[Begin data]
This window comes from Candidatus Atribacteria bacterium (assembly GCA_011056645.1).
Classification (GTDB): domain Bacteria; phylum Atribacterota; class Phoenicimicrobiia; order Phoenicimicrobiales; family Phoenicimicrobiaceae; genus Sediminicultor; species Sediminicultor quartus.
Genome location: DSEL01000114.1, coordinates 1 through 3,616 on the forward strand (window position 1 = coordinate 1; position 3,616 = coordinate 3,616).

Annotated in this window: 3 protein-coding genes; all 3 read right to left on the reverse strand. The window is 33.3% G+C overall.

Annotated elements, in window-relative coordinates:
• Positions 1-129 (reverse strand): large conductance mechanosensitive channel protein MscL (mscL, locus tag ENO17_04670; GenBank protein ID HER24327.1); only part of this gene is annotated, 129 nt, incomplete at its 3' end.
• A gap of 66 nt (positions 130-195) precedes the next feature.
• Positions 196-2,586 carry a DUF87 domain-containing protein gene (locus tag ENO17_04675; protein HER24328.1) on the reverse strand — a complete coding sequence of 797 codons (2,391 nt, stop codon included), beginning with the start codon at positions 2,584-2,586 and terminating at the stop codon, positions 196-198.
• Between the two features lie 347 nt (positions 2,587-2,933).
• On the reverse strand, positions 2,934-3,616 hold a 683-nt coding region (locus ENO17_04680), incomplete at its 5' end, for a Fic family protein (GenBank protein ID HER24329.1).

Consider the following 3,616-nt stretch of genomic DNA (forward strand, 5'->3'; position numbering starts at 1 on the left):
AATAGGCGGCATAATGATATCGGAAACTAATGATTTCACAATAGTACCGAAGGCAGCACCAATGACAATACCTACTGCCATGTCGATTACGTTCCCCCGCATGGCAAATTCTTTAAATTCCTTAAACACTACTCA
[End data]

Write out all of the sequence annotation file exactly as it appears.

This window comes from Candidatus Atribacteria bacterium (assembly GCA_011056645.1).
Classification (GTDB): domain Bacteria; phylum Atribacterota; class Phoenicimicrobiia; order Phoenicimicrobiales; family Phoenicimicrobiaceae; genus Sediminicultor; species Sediminicultor quartus.
Genome location: DSEL01000114.1, coordinates 1 through 3,616 on the forward strand (window position 1 = coordinate 1; position 3,616 = coordinate 3,616).

Annotated in this window: 3 protein-coding genes; all 3 read right to left on the reverse strand. The window is 33.3% G+C overall.

Annotated elements, in window-relative coordinates:
• Positions 1-129 (reverse strand): large conductance mechanosensitive channel protein MscL (mscL, locus tag ENO17_04670; GenBank protein ID HER24327.1); only part of this gene is annotated, 129 nt, incomplete at its 3' end.
• A gap of 66 nt (positions 130-195) precedes the next feature.
• Positions 196-2,586 carry a DUF87 domain-containing protein gene (locus tag ENO17_04675; protein HER24328.1) on the reverse strand — a complete coding sequence of 797 codons (2,391 nt, stop codon included), beginning with the start codon at positions 2,584-2,586 and terminating at the stop codon, positions 196-198.
• Between the two features lie 347 nt (positions 2,587-2,933).
• On the reverse strand, positions 2,934-3,616 hold a 683-nt coding region (locus ENO17_04680), incomplete at its 5' end, for a Fic family protein (GenBank protein ID HER24329.1).

Consider the following 3,616-nt stretch of genomic DNA (forward strand, 5'->3'; position numbering starts at 1 on the left):
AATAGGCGGCATAATGATATCGGAAACTAATGATTTCACAATAGTACCGAAGGCAGCACCAATGACAATACCTACTGCCATGTCGATTACGTTCCCCCGCATGGCAAATTCTTTAAATTCCTTAAACACTACTCA